Drone Sales Expected to Shoot Past $1 Billion Per Year in 2017

And they're only expected to keep on going up from here. 

PATRIK STOLLARZ/AFP/Getty Images

For the first time in history, drone sales are expected to surpassed the $1 billion mark in sales this year, thanks to both recreational and corporate demand for unmanned aerial vehicles. Drones are highly appealing to hobbyists who enjoy recording their outdoor activities from above or taking breathtaking landscape shots for their independent films, as they are for corporations who increase business efficiency by using UAVs to monitor their agricultural or infrastructural operations. There’s a whole world out there being improved through drone use, and the market is definitely seeing it.

According to Axios, the world will reach the $1.5 billion mark in drone sales per year at some point in 2018—and it’s no surprise that things are ramping up so rapidly. With corporate giants like Walmart filing patents for drone-deploying blimps, or Amazon’s plans for constructing fulfillment centers and train-based drone-hubs, the entire drone industry is getting a boost.

Thankfully, it’s due to corporate pressure from companies such as the ones mentioned above that regulations and restrictions regarding drone are being formulated, agreed upon, and codified into law. These are the companies working together with the Federal Aviation Administration to ensure their businesses aren’t breaking any laws, so that their corporations can thrive in this new landscape.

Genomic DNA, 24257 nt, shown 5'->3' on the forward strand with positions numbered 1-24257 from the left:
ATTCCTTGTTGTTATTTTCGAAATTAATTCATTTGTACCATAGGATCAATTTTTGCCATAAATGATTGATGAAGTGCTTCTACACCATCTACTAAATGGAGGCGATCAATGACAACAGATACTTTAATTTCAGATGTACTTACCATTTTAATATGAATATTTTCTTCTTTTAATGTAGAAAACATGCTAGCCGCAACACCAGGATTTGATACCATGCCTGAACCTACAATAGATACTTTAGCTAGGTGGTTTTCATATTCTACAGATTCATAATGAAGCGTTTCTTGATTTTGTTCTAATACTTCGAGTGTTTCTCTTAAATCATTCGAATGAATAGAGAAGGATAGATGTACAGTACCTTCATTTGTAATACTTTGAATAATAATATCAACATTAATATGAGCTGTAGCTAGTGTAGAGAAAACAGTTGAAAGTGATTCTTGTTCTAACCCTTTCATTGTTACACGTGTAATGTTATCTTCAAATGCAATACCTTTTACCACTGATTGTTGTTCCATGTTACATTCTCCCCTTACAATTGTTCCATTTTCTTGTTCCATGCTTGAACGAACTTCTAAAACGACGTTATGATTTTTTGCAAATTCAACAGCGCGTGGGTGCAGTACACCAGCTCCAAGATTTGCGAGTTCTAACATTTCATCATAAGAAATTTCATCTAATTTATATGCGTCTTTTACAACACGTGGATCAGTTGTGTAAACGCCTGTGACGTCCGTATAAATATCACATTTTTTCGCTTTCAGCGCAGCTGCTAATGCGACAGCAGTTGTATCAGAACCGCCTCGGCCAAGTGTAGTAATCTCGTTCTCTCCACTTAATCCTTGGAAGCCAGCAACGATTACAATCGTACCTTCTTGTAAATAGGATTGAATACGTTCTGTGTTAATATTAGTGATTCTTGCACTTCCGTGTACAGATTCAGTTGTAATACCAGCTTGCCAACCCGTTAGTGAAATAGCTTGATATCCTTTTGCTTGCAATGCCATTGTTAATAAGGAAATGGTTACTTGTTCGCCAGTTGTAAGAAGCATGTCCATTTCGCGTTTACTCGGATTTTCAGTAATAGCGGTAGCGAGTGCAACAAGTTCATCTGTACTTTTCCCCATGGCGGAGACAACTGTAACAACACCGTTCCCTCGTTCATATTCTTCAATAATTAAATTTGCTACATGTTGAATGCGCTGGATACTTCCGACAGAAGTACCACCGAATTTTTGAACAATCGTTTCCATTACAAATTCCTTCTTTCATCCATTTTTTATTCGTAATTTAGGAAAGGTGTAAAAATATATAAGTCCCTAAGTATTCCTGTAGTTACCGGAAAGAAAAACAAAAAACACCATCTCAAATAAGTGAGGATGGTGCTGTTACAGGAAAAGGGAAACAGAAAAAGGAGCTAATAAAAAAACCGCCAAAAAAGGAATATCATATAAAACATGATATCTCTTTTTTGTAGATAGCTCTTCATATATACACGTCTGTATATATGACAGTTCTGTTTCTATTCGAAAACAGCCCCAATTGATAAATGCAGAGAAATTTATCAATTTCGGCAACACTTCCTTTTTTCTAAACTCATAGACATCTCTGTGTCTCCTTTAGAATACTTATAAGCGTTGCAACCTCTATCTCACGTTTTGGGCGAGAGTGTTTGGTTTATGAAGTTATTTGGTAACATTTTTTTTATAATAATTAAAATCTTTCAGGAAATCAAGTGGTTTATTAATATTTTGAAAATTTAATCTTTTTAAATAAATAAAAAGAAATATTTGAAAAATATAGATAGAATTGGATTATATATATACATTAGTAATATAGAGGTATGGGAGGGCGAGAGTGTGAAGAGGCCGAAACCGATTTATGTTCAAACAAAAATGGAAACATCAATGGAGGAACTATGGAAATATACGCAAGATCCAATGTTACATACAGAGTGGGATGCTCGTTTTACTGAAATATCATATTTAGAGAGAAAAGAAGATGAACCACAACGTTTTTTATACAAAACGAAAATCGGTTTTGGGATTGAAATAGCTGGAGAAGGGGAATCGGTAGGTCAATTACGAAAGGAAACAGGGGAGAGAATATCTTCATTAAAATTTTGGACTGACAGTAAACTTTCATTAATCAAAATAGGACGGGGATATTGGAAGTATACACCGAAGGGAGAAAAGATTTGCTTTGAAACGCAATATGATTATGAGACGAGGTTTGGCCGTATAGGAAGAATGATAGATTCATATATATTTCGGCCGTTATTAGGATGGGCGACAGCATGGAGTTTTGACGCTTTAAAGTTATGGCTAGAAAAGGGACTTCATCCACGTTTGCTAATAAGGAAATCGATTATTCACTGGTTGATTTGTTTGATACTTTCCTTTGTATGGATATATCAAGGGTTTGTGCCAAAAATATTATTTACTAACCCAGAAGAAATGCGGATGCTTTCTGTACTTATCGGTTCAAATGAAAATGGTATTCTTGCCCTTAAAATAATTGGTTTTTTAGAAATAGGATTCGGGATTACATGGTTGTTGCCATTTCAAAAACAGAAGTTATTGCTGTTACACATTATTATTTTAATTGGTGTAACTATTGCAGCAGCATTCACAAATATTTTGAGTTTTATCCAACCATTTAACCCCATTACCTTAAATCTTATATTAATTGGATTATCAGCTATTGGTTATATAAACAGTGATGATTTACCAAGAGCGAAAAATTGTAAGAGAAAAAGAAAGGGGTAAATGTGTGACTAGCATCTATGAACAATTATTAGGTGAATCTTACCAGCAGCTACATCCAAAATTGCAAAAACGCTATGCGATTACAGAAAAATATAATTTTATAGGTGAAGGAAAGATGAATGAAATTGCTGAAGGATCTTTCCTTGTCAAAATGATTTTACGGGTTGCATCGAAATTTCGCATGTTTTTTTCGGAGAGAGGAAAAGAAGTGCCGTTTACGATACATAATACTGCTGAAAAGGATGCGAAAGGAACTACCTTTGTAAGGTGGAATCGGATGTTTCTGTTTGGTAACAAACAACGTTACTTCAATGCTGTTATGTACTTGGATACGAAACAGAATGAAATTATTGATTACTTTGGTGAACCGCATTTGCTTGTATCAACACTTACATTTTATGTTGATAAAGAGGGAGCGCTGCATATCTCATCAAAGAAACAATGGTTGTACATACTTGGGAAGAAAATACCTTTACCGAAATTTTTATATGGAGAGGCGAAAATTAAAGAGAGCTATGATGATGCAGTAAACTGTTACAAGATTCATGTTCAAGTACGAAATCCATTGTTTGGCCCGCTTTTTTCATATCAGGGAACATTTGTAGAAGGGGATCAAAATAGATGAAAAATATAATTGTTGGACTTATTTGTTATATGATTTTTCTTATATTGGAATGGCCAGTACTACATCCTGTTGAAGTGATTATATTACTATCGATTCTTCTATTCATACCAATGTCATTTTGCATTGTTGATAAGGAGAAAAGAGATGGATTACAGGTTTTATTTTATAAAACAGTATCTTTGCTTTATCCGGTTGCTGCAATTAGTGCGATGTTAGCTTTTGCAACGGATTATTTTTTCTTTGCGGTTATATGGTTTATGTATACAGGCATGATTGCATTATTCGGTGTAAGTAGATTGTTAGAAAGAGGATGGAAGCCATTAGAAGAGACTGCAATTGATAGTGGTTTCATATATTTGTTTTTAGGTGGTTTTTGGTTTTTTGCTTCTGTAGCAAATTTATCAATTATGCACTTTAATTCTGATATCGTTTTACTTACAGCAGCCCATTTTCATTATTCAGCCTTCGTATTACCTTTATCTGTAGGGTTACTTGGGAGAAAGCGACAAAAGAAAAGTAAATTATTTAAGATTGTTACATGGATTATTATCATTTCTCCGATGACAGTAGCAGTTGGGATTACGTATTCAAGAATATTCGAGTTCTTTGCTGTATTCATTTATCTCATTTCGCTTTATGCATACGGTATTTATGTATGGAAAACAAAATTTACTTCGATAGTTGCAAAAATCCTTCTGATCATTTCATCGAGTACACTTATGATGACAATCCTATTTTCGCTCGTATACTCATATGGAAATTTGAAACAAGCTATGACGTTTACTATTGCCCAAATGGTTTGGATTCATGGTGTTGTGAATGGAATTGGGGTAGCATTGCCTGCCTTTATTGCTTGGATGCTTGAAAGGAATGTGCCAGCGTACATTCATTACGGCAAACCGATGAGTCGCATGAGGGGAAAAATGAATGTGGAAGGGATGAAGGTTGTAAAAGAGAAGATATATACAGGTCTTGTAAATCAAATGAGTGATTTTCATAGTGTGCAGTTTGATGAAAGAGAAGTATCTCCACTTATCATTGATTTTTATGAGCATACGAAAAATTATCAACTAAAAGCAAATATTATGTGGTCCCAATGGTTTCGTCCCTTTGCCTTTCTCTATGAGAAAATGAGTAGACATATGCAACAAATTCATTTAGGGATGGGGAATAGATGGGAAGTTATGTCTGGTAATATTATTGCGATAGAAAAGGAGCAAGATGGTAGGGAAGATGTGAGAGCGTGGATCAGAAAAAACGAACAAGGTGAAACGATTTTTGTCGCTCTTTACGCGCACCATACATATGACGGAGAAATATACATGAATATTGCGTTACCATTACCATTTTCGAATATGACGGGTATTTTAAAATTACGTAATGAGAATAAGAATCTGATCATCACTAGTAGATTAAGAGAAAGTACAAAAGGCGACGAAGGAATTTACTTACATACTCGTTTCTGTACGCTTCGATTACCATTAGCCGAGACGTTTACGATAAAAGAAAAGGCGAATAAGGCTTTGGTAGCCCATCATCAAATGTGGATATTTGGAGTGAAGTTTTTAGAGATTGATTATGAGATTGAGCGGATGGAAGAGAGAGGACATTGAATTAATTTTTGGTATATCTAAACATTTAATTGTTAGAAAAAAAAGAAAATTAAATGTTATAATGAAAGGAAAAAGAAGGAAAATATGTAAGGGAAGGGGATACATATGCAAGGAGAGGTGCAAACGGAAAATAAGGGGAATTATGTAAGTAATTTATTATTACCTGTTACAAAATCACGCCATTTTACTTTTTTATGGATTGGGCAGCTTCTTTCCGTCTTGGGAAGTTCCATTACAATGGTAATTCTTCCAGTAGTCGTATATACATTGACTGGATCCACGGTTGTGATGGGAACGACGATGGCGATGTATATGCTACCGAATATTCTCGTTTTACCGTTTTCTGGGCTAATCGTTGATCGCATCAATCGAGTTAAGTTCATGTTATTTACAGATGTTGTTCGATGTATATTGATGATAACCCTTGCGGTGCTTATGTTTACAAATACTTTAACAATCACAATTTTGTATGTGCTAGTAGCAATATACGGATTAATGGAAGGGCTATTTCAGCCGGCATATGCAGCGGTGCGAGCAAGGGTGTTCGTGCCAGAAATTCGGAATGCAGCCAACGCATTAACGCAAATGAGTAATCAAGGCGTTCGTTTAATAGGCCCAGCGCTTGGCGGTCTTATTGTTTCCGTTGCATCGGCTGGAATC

Axios reports that the most common UAVs filling our skies are personal ones. These are your everyday, hobbyist drones—the ones that weigh less than 0.55 lbs (250 grams) and do not require FAA registration. Up next are the commercial drones, which are allowed to operate below 400 feet during the day, and have to remain in sight of the person operating the UAV. 

Where is all this heading? Well, according to Axios, the FAA is estimating up to 400,000 drones will be in our skies for commercial purposes in the next five years. That's six times as many as are currently buzzing around. And with corporate entities like UPS, Amazon, Google, Walmart, Airbus, Nokia, DHL and many more spearheading the charge to establish the framework for large-scale drone-delivery in the near future, expect to see that number keep on rising.